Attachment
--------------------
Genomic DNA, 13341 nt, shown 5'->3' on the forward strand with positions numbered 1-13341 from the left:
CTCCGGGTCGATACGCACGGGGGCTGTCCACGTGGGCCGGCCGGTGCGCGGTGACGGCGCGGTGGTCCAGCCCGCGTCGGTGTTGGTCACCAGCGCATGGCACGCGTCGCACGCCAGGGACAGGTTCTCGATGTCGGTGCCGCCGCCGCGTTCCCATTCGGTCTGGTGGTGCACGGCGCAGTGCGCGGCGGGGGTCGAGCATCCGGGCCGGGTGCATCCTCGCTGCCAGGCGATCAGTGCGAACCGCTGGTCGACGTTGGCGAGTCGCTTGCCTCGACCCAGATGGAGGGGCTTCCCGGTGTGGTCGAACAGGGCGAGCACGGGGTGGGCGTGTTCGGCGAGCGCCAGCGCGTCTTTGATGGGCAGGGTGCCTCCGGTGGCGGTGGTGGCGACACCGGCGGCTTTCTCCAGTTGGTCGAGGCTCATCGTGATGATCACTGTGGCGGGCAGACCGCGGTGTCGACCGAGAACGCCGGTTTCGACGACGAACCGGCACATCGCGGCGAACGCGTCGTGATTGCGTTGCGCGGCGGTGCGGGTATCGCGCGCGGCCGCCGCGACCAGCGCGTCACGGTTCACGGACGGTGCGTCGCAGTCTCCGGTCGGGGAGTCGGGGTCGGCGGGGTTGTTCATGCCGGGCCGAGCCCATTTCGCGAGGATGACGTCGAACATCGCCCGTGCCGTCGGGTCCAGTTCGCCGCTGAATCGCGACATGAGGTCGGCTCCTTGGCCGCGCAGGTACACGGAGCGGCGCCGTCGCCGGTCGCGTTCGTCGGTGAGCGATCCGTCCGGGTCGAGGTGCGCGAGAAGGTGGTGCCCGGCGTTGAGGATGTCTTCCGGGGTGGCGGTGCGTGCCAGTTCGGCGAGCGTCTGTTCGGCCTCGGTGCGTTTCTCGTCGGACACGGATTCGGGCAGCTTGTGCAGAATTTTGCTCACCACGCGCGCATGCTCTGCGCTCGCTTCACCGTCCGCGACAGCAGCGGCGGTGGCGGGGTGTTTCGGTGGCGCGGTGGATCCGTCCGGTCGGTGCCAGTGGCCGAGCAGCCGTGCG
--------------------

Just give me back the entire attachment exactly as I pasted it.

Genomic DNA, 13341 nt, shown 5'->3' on the forward strand with positions numbered 1-13341 from the left:
CTCCGGGTCGATACGCACGGGGGCTGTCCACGTGGGCCGGCCGGTGCGCGGTGACGGCGCGGTGGTCCAGCCCGCGTCGGTGTTGGTCACCAGCGCATGGCACGCGTCGCACGCCAGGGACAGGTTCTCGATGTCGGTGCCGCCGCCGCGTTCCCATTCGGTCTGGTGGTGCACGGCGCAGTGCGCGGCGGGGGTCGAGCATCCGGGCCGGGTGCATCCTCGCTGCCAGGCGATCAGTGCGAACCGCTGGTCGACGTTGGCGAGTCGCTTGCCTCGACCCAGATGGAGGGGCTTCCCGGTGTGGTCGAACAGGGCGAGCACGGGGTGGGCGTGTTCGGCGAGCGCCAGCGCGTCTTTGATGGGCAGGGTGCCTCCGGTGGCGGTGGTGGCGACACCGGCGGCTTTCTCCAGTTGGTCGAGGCTCATCGTGATGATCACTGTGGCGGGCAGACCGCGGTGTCGACCGAGAACGCCGGTTTCGACGACGAACCGGCACATCGCGGCGAACGCGTCGTGATTGCGTTGCGCGGCGGTGCGGGTATCGCGCGCGGCCGCCGCGACCAGCGCGTCACGGTTCACGGACGGTGCGTCGCAGTCTCCGGTCGGGGAGTCGGGGTCGGCGGGGTTGTTCATGCCGGGCCGAGCCCATTTCGCGAGGATGACGTCGAACATCGCCCGTGCCGTCGGGTCCAGTTCGCCGCTGAATCGCGACATGAGGTCGGCTCCTTGGCCGCGCAGGTACACGGAGCGGCGCCGTCGCCGGTCGCGTTCGTCGGTGAGCGATCCGTCCGGGTCGAGGTGCGCGAGAAGGTGGTGCCCGGCGTTGAGGATGTCTTCCGGGGTGGCGGTGCGTGCCAGTTCGGCGAGCGTCTGTTCGGCCTCGGTGCGTTTCTCGTCGGACACGGATTCGGGCAGCTTGTGCAGAATTTTGCTCACCACGCGCGCATGCTCTGCGCTCGCTTCACCGTCCGCGACAGCAGCGGCGGTGGCGGGGTGTTTCGGTGGCGCGGTGGATCCGTCCGGTCGGTGCCAGTGGCCGAGCAGCCGTGCG